Among apartheid’s many legacies was a legacy of bad design that, nearly two decades on, is still manifested in a spatially, socially and racially divided society. Indeed a striking thing about a visit to any South African city is the impact of apartheid town planning with so-called white suburbs, coloured suburbs, Indian suburbs and black townships all dotted separately around the city centres. Despite this legacy the fact that clean air and a healthy environment are inscribed in South Africa’s Constitution has ensured that social development is central to contemporary urban planning and design South Africa. According to urbanist, Edgar Pietersen, South Africa has set itself a very high bar for intervening in the built environment by insisting on sustainable outcomes, meaningful citizen participation and addressing socio-economic imperatives. “This is what makes South Africa a demanding and fascinating laboratory – the imperative to invent and deploy innovative approaches to achieve developmental outcomes in the context of limited resources, vast need and profound natural resource constraints” he explains.
“We think of ourselves far too frequently as just individuals, separated from one another, whereas you are connected and what you do affects the whole world” says Archbishop Tutu in describing the meaning of ‘ubuntu’, a Bantu philosophy prominent in South Africa. Ubuntu is a founding principle of the new South Africa and can be applied to design in all its forms. The Rainbow Nation does not have a single distinctive design aesthetic and its inter-connectedness that is part of its strength. “One of our competitive advantages in South Africa is our cultural diversity and the myriad influences and styles at play in our creative sector” Erica Elk explains. South Africans and their design may be individualist, distinctive, and unique but they are all part of a much greater whole.
Source: Huffington Post
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With over 64% of South Africa’s population living in cities, architects and designers have a major role to play in building and enabling the human environment. Daniel van der Merwe (above), President of the Gauteng Institute for Architecture (Gifa) mentions that in order to improve the quality of life of the majority of South Africans, more quality collective spaces are needed to live, work and play in – a key focus at this year’s thought-provoking Architecture ZA 2015 (AZA2015) event set to take place in Johannesburg from 24 to 26 September 2015.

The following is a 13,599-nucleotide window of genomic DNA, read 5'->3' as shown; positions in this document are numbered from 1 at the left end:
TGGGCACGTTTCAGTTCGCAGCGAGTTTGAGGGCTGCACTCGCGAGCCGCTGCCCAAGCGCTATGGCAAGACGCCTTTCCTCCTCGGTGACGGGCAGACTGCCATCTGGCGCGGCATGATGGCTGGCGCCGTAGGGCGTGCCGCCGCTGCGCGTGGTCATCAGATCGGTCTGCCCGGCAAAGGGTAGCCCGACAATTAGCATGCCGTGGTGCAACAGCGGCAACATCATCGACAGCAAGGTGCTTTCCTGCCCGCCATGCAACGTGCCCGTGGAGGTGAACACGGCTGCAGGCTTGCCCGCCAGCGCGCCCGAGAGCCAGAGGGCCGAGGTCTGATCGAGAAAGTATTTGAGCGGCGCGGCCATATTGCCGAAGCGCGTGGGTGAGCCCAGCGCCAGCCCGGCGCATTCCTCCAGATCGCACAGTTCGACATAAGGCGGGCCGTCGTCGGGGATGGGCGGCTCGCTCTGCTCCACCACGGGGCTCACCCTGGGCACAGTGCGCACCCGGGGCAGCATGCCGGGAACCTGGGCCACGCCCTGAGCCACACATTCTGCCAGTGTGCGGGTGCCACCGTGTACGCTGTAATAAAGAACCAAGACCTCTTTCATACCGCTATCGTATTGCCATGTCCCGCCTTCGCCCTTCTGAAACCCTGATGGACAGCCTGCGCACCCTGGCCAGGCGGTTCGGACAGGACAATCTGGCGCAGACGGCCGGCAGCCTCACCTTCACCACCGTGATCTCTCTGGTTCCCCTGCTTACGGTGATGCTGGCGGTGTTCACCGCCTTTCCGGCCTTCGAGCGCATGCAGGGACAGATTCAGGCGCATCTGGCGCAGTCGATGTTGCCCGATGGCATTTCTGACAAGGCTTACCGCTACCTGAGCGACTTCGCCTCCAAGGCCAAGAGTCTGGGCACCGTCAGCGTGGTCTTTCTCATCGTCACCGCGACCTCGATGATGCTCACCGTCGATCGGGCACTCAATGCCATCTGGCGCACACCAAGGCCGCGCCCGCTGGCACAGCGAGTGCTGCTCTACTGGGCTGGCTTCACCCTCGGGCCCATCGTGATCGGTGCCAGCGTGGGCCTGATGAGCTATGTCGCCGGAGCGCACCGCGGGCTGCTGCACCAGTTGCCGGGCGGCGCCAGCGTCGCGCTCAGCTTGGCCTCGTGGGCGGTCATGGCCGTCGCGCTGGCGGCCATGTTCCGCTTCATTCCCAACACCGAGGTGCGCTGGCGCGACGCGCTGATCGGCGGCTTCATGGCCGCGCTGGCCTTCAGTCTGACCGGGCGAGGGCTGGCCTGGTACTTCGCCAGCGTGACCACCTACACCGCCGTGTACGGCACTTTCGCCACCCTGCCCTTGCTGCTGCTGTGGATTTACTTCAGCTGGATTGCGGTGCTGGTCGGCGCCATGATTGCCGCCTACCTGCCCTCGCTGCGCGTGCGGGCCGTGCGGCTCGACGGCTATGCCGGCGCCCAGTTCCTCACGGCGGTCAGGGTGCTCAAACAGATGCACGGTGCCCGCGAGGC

South African cities are experiencing a growing influx of people which has a massive impact on the quality of urban life. According to the Worldbank*, South Africa’s urban population for 2013 was a staggering 64%. Never before in the history of mankind have so many people relocated to cities on such a scale, mentions Daniel van der Merwe.
“The prediction is that in the next 10 to 15 years more than 70% of the population will be living in urban environments in search of better employment opportunities to support their families. The quality of the urban environment is becoming more urgent than ever before. Quality collective spaces for private and public use is paramount for social enablement and architects and designers’ role in creating these environments are ever more essential,” says van der Merwe.
These pressing issues will be raised at the much anticipated Architecture ZA 2015 (AZA2015) event, set to take place in the heart of Johannesburg – The Sheds @ 1 Fox in Newtown.
“Environments need to be created to provide better lives for all, especially in an unequal society where the majority of the nation is poor. It comes down to empowerment where spaces should build on the dignity of a nation. The challenge for creating these environments is how quality spaces can be created that are cost effective and allow South Africans to take ownership of and enjoy their surroundings with dignity. The solution to this issue is not just green buildings, but rather sustainable human environments,” says van der Merwe.
He also highlights the importance of cross-disciplinary collaborations to enhance the future of South Africa’s cities and to make it more meaningful. “These endeavours should not be actioned in silos as there are a multitude of disciplines involved in creating workable living conditions. It should also be cost-effective where collaborative thinking is vital. Engineers, Government, architects and designers are just some of the fraternities that should make a collective stand,” continues van der Merwe.
Architecture is also a facilitator in the development of an economy in that it creates the habitat for productive and meaningful lives. The discipline unlocks potential to create important hierarchies of public and private interaction where environments are multi-functional and flexible. “Gone are the days where buildings are just for living, playing or working. These spaces become dead zones when not in use – it should serve as a collective space, which we are seeing more and more of in the bigger urban settings,” addresses van der Merwe.
Apart from architects and designers’ role in economic development, it is also a powerful tool for social enablement. Van der Merwe elaborates that architecture, more than ever, has to enable the poor which is the majority of the people. “If architecture fails in that obligation, we will fail society. We need to create a more equal community through architectural intervention or we will face an uncertain future,” explains van der Merwe.